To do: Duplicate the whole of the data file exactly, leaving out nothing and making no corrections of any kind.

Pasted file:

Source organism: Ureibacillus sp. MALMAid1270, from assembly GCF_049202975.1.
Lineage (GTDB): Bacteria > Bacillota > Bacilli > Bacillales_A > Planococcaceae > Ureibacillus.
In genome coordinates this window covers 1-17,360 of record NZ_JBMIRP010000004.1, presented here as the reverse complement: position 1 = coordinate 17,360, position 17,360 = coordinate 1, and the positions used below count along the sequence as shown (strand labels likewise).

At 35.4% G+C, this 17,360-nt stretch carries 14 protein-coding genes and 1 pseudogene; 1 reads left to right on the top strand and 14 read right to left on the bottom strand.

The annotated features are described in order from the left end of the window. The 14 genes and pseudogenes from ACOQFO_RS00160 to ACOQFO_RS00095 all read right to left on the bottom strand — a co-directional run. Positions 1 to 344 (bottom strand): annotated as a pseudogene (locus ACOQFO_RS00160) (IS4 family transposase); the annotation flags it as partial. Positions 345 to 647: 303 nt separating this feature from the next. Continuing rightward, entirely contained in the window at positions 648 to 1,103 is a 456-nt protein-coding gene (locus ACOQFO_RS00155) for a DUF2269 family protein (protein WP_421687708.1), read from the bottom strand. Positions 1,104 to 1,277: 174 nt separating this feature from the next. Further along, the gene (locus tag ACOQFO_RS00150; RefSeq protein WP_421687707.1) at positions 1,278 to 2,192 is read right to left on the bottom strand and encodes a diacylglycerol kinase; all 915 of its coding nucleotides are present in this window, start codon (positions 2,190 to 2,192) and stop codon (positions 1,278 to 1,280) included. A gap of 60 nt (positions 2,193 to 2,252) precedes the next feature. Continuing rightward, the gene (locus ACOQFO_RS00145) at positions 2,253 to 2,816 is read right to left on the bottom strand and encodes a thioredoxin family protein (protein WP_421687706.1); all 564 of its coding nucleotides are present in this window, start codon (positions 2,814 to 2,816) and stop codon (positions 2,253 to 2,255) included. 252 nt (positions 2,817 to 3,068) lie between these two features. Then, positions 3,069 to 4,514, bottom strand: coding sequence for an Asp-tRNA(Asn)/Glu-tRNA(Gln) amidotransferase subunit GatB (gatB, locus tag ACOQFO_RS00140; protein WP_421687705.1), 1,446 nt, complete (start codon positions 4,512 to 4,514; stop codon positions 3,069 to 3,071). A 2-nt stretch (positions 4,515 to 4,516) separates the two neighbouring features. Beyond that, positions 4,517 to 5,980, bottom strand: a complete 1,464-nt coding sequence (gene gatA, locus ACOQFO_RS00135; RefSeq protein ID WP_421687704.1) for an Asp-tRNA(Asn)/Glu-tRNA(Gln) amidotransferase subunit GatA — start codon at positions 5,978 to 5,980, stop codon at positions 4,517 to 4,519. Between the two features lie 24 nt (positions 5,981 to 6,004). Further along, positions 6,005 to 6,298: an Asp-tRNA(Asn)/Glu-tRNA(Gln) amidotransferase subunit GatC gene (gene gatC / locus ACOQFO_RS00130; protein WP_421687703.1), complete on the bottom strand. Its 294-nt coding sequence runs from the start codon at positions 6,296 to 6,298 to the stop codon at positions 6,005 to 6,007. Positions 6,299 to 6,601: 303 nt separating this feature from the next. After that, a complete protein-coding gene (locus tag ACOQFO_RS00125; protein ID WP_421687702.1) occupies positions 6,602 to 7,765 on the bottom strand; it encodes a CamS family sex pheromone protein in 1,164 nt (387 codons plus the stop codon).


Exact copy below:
Source organism: Ureibacillus sp. MALMAid1270, from assembly GCF_049202975.1.
Lineage (GTDB): Bacteria > Bacillota > Bacilli > Bacillales_A > Planococcaceae > Ureibacillus.
In genome coordinates this window covers 1-17,360 of record NZ_JBMIRP010000004.1, presented here as the reverse complement: position 1 = coordinate 17,360, position 17,360 = coordinate 1, and the positions used below count along the sequence as shown (strand labels likewise).

At 35.4% G+C, this 17,360-nt stretch carries 14 protein-coding genes and 1 pseudogene; 1 reads left to right on the top strand and 14 read right to left on the bottom strand.

The annotated features are described in order from the left end of the window. The 14 genes and pseudogenes from ACOQFO_RS00160 to ACOQFO_RS00095 all read right to left on the bottom strand — a co-directional run. Positions 1 to 344 (bottom strand): annotated as a pseudogene (locus ACOQFO_RS00160) (IS4 family transposase); the annotation flags it as partial. Positions 345 to 647: 303 nt separating this feature from the next. Continuing rightward, entirely contained in the window at positions 648 to 1,103 is a 456-nt protein-coding gene (locus ACOQFO_RS00155) for a DUF2269 family protein (protein WP_421687708.1), read from the bottom strand. Positions 1,104 to 1,277: 174 nt separating this feature from the next. Further along, the gene (locus tag ACOQFO_RS00150; RefSeq protein WP_421687707.1) at positions 1,278 to 2,192 is read right to left on the bottom strand and encodes a diacylglycerol kinase; all 915 of its coding nucleotides are present in this window, start codon (positions 2,190 to 2,192) and stop codon (positions 1,278 to 1,280) included. A gap of 60 nt (positions 2,193 to 2,252) precedes the next feature. Continuing rightward, the gene (locus ACOQFO_RS00145) at positions 2,253 to 2,816 is read right to left on the bottom strand and encodes a thioredoxin family protein (protein WP_421687706.1); all 564 of its coding nucleotides are present in this window, start codon (positions 2,814 to 2,816) and stop codon (positions 2,253 to 2,255) included. 252 nt (positions 2,817 to 3,068) lie between these two features. Then, positions 3,069 to 4,514, bottom strand: coding sequence for an Asp-tRNA(Asn)/Glu-tRNA(Gln) amidotransferase subunit GatB (gatB, locus tag ACOQFO_RS00140; protein WP_421687705.1), 1,446 nt, complete (start codon positions 4,512 to 4,514; stop codon positions 3,069 to 3,071). A 2-nt stretch (positions 4,515 to 4,516) separates the two neighbouring features. Beyond that, positions 4,517 to 5,980, bottom strand: a complete 1,464-nt coding sequence (gene gatA, locus ACOQFO_RS00135; RefSeq protein ID WP_421687704.1) for an Asp-tRNA(Asn)/Glu-tRNA(Gln) amidotransferase subunit GatA — start codon at positions 5,978 to 5,980, stop codon at positions 4,517 to 4,519. Between the two features lie 24 nt (positions 5,981 to 6,004). Further along, positions 6,005 to 6,298: an Asp-tRNA(Asn)/Glu-tRNA(Gln) amidotransferase subunit GatC gene (gene gatC / locus ACOQFO_RS00130; protein WP_421687703.1), complete on the bottom strand. Its 294-nt coding sequence runs from the start codon at positions 6,296 to 6,298 to the stop codon at positions 6,005 to 6,007. Positions 6,299 to 6,601: 303 nt separating this feature from the next. After that, a complete protein-coding gene (locus tag ACOQFO_RS00125; protein ID WP_421687702.1) occupies positions 6,602 to 7,765 on the bottom strand; it encodes a CamS family sex pheromone protein in 1,164 nt (387 codons plus the stop codon).